Can’t find the right job? Spending most of your time perusing job openings on the internet’s big job boards? If you want to be more successful, it’s time to change your tactics. 60% of all job openings are filled through referrals before jobs even get posted. Of people using any of the big online job boards, only 15% actually find a job. Which category do you want to be in?
Want a shot at the best jobs? Want to be a part of that winning 60%? Here’s how. Cultivate relationships with those who are employed and in good standing with their employer. This generally means the happily employed. If you develop this network of friends, you will get first shot at the best jobs before they get posted anywhere meaning less competition. You will hear about job openings even if you are not looking. Pretty good uh? It is a great feeling.
Get recognized by volunteering with non-profit groups, charities, baseball coaches, football coaches, soccer, school functions at your children’s schools, and even church functions. Whatever you do, just start developing relationships with good people. Establish yourself as a genuine, sincere, hardworking individual. Don’t worry, these are generally part-time positions. You will have still have time for other job search avenues. However, do not spend more than about 10% of your time on the internet. Spend most of your time networking, dropping in on every happily employed person you know for a quick “howdy” and update. These people have influence and people like to help others.
Do this and you will not only get the type of attention you want, but these contacts will refer you to others without you even asking. People frequently discuss business at social events and referrals fly. Be one of those referrals. This is how the best jobs come to you.
The 6 step method contained below is logical fast track method to upgrading your career and is easy to sell to potential employers. With good people in short supply, companies are starting to focus more on skill sets and characteristics that easily transfer to their open jobs. It’s also a great way to change the direction of your career while utilizing your strongest assets.
Here are six pointers to get started:
- Identify your skills. Ask yourself what skills companies find valuable, then list them in order of strength. Search openings by those skills. Focus only on jobs requiring some mixture of your strongest skills.
- Create customized responses for each posting by expanding details on skills you have developed in past jobs that match their job requirements. Yes, this means every application you complete or every resume you send-out will be different from the last one to address your skill transfer to their opening.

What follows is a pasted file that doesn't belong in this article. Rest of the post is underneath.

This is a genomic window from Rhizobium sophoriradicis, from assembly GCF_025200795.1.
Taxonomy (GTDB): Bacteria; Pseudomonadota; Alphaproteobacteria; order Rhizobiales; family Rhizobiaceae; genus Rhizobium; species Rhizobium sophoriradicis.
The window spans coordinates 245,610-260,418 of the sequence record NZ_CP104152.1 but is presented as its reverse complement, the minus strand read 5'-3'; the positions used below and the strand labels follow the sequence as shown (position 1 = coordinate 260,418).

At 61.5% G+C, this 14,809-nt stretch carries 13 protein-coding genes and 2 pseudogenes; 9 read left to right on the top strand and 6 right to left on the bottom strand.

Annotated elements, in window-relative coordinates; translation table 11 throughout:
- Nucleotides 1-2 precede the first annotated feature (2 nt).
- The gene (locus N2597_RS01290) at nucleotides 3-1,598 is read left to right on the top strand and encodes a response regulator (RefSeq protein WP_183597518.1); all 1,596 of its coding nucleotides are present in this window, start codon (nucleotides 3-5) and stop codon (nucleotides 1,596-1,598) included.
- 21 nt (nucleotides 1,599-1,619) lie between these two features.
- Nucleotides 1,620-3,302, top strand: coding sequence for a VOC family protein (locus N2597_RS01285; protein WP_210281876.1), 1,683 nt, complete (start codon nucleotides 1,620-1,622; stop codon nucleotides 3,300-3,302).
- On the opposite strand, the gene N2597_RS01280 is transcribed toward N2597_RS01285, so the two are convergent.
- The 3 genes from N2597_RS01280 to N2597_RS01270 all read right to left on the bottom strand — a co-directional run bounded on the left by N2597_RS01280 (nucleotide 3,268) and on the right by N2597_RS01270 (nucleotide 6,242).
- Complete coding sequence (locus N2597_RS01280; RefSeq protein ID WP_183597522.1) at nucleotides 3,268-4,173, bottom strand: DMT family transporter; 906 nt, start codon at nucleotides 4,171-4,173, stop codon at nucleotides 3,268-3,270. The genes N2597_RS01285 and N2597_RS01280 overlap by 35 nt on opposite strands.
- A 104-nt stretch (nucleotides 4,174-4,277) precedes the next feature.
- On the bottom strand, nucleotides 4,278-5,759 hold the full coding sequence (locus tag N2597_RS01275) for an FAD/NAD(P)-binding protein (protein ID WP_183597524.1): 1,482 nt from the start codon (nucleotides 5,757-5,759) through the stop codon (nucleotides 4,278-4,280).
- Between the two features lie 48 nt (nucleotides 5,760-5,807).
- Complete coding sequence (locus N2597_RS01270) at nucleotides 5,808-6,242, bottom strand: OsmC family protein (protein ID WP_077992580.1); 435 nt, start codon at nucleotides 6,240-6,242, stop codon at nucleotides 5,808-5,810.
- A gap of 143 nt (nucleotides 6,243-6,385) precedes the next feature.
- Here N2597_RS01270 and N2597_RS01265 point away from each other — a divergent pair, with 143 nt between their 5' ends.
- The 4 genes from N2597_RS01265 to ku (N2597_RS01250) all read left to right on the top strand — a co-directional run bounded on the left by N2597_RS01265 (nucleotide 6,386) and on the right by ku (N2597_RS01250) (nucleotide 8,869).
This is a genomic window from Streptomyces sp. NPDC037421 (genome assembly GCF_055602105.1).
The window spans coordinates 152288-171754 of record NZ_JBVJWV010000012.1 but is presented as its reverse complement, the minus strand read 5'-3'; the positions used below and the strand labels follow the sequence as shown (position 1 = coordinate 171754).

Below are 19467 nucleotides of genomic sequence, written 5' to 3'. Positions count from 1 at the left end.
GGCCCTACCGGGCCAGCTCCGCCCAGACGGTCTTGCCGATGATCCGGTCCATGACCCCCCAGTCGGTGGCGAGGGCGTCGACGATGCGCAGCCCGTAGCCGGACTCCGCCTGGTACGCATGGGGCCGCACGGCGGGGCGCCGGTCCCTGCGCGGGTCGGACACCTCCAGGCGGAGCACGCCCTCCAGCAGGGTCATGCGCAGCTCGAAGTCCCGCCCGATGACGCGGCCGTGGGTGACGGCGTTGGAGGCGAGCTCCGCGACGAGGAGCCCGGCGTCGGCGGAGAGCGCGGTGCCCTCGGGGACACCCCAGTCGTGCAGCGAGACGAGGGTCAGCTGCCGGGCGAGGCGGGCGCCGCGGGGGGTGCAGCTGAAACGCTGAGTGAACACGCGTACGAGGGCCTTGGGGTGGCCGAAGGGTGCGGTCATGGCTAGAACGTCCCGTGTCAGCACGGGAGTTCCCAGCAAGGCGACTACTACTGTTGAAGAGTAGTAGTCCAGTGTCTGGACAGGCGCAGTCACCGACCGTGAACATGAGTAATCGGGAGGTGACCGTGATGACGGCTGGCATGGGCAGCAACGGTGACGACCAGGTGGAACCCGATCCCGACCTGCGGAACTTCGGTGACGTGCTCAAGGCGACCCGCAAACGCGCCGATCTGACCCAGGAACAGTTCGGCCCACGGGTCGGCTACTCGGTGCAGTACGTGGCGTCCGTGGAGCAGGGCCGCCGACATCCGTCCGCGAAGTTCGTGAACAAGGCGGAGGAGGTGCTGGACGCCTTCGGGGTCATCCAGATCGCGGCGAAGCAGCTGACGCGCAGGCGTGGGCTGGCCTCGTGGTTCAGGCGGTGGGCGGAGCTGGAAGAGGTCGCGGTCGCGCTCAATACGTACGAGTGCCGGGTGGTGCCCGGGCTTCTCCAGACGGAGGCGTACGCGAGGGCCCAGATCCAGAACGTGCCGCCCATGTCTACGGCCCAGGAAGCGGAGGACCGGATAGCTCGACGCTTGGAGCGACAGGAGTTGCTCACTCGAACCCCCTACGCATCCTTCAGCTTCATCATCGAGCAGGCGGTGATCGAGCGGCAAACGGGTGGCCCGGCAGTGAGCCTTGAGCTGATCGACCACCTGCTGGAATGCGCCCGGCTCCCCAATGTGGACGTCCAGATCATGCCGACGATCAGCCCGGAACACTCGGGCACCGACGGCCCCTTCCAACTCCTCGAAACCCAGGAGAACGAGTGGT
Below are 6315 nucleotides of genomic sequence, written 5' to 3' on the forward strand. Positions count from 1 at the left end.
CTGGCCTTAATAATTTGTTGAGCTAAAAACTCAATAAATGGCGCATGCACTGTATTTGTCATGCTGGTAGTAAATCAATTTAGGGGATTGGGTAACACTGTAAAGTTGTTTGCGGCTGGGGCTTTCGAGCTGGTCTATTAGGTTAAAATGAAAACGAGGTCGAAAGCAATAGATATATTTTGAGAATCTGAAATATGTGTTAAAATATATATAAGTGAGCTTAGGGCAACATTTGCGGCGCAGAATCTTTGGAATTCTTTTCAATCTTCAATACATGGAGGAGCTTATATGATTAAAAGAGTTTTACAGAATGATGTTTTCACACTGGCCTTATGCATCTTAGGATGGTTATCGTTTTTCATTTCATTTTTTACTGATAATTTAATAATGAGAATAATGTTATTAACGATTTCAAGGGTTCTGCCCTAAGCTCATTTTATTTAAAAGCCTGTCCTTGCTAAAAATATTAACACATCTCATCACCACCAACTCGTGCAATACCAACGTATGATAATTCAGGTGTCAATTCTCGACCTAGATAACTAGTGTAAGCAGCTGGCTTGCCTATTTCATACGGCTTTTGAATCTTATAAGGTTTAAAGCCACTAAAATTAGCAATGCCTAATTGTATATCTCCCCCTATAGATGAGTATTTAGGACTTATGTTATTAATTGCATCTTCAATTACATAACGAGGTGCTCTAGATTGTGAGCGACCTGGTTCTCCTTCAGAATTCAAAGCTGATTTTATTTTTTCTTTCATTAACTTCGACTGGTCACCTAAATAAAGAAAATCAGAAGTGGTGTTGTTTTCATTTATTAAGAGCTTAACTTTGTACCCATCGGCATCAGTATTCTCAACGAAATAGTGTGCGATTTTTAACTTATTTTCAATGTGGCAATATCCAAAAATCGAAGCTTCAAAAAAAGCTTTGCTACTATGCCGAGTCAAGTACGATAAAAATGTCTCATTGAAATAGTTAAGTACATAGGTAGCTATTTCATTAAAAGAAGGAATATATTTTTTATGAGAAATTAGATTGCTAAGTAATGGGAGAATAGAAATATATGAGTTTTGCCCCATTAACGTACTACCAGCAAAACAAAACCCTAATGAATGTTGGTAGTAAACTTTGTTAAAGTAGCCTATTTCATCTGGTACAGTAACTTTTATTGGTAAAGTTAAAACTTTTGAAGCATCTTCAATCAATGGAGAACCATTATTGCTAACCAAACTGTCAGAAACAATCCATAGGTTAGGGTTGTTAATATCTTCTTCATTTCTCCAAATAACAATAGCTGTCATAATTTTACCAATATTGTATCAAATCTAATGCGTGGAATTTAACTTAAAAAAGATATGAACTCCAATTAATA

- Don’t Apply for Every Job. Instead, concentrate maximum effort on the best matches for you by skills listed.
- Prepare for your interview before you get called. Though obvious, most people place little importance on it. In fact, research the company before you apply because
your firstcall you receive will be a short phone interview. You will not have any advance notice and you must sound intelligent.
- Preplan follow-ups, phone calls, and paperwork. Do your homework and sound informed by having something meaningful to say.
No matter what your background, during your job search it is in your best interest to stop focusing on job titles and start concentrating on your skills. Companies make this easier on you by listing in their postings the jobs skills they view most valuable. Start new job searches by looking for positions utilizing different variations of your strongest skills. This search will likely produce job opportunities that are skills compatible with titles you may not have considered in the past. “Prepare” to enjoy better results!
Unfortunately, your boss or supervisor can make or break your career so it is critical they view you favorably. While this is not a great method, it is an undeniable fact many bosses are only in their position because they outlasted all other people above him. However, to succeed in life as well as in your career, one must learn to deal with less than amiable people in positions above you, below you, and in your personal life.
It could be your boss’s personal temperament. If so, it likely indicates their bark means less than you attribute to it. Unfortunately, not everyone knows how to effectively work with other people or willing to practice it if they do. Rude and unhappy sounding people are probably rude and unhappy at home also. Meaning, it is nothing personal against you. While it does not excuse bad behavior, this is real life
Try to understand your boss’s motives and job pressures. Ask what they really need out of your position and get feedback as you go along. Work to fulfill expectations.
Lastly, make an effort to greet your supervisor each day and make small talk when appropriate. Not only will this go a long way to improving communication and your work environment, but it is contagious to all those around you. It really does work.